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  • 執筆者の写真Naoko Suga

眠ろうと努力しない "Not" trying to sleep









Not trying to sleep

Don't stay in bed when you can't sleep

Do you find yourself waking up more often than when you get into bed and try to sleep, even though you are not sleepy? When that happens, you are usually wrapped up in a time-space anxiety that makes you light-headed and hard to wrap your mind around sleep.

If you can't sleep, wait for drowsiness to come

If drowsiness does not appear after about 20 minutes in bed, get out of bed. First, reset your mind. Then, prepare to fall asleep again, and make sure that your cerebrum is in a resting state. When your cerebrum has gone from a working and awake state to a calmed state of mind, get into bed again.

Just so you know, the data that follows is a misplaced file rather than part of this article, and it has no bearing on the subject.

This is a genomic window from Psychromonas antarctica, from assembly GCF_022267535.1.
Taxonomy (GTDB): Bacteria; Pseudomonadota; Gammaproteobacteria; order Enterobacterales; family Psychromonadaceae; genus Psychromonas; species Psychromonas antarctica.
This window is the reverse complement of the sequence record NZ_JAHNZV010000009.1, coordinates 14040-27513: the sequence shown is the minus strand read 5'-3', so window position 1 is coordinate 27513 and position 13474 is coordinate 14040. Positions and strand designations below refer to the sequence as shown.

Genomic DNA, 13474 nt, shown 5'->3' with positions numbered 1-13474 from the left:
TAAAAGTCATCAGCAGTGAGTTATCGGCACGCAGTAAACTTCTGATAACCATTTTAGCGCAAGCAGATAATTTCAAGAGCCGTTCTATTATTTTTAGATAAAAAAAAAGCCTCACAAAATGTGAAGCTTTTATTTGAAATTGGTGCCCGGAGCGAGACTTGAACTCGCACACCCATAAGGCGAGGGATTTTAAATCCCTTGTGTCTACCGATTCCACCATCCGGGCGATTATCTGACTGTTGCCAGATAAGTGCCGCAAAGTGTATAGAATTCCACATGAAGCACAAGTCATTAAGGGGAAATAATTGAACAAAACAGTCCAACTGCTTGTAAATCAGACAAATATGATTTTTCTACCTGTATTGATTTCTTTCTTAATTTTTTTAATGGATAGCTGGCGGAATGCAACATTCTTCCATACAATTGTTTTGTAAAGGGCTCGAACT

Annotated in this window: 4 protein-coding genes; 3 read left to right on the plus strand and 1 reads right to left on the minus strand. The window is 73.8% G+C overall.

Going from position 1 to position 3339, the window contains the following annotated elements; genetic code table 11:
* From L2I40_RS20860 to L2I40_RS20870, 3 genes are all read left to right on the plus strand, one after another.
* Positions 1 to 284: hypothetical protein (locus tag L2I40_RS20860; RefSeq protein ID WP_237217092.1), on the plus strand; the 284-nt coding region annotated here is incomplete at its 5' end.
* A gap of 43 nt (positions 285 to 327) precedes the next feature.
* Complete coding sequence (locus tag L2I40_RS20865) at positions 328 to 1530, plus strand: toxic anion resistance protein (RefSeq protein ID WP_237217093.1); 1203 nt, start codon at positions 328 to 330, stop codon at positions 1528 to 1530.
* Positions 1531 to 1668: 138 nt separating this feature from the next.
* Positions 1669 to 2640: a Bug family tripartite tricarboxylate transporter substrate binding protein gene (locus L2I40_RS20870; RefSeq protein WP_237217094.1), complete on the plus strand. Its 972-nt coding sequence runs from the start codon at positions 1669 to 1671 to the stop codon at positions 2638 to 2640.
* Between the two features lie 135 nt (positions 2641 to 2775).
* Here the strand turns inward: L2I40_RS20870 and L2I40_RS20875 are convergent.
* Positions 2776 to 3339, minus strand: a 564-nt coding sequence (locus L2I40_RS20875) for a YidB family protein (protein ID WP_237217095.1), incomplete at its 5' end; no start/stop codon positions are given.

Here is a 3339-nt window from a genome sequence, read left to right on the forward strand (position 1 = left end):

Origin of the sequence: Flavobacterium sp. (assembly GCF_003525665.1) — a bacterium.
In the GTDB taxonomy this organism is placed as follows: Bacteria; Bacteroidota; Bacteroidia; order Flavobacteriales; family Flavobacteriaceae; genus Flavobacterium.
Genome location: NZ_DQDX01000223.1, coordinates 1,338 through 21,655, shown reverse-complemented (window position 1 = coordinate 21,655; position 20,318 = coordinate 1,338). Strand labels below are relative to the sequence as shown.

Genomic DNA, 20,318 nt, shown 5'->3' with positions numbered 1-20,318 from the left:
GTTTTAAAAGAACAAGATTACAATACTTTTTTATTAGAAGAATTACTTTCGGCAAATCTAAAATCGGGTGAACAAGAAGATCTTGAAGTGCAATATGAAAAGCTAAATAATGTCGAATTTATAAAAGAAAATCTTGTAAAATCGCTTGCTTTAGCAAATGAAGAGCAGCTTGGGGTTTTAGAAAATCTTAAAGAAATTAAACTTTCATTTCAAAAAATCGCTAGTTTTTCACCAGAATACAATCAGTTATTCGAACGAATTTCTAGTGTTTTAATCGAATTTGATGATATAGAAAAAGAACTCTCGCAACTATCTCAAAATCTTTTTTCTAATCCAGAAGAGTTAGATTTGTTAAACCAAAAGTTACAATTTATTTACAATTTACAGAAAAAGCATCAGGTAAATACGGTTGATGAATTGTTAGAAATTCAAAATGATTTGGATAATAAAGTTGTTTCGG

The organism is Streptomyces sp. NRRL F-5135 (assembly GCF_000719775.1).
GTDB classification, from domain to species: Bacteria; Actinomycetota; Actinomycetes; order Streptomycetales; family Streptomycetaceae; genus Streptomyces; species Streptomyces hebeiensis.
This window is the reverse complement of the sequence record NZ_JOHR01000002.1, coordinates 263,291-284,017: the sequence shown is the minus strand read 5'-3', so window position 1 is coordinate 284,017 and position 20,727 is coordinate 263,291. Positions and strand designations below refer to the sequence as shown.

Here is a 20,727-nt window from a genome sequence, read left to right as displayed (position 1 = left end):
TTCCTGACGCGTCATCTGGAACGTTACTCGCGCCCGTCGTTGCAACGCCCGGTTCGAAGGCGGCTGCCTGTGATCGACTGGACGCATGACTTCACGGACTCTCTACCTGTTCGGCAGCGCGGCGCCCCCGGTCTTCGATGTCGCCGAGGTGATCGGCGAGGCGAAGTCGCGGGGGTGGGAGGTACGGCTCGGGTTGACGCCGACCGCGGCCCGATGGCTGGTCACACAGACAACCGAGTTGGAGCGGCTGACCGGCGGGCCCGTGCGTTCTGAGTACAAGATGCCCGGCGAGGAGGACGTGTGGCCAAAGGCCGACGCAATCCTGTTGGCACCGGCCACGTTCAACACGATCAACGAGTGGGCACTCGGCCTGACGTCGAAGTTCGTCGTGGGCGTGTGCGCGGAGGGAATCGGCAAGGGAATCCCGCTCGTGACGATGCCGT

Read a book of your choice.

Here is my recommendation for calming the mind. That is to read a paper book. If possible, choose a philosophy book, a textbook, or your favorite book that has a lot of print and is just a little bit boring. I especially recommend books that were read in class during the school days and that made many students drowsy. I was a good dozer as a student, and the great books that were read in my language classes have been a great help to me as an adult as a great book to help me fall asleep on sleepless nights:-).

Concentrate on "now" and "here."

When you use your cerebrum, you are aroused and have difficulty falling asleep. On the other hand, when you use your instincts and focus on the five senses to relax, sleep comes naturally. By all means, concentrate on what feels comfortable. Also, value your personal space of "now" and "here," the one-meter radius around you. Continuing to take deep breaths will help you become more aware of the "now" and the "here" and will delight your senses. Sleep is the ultimate personal issue.





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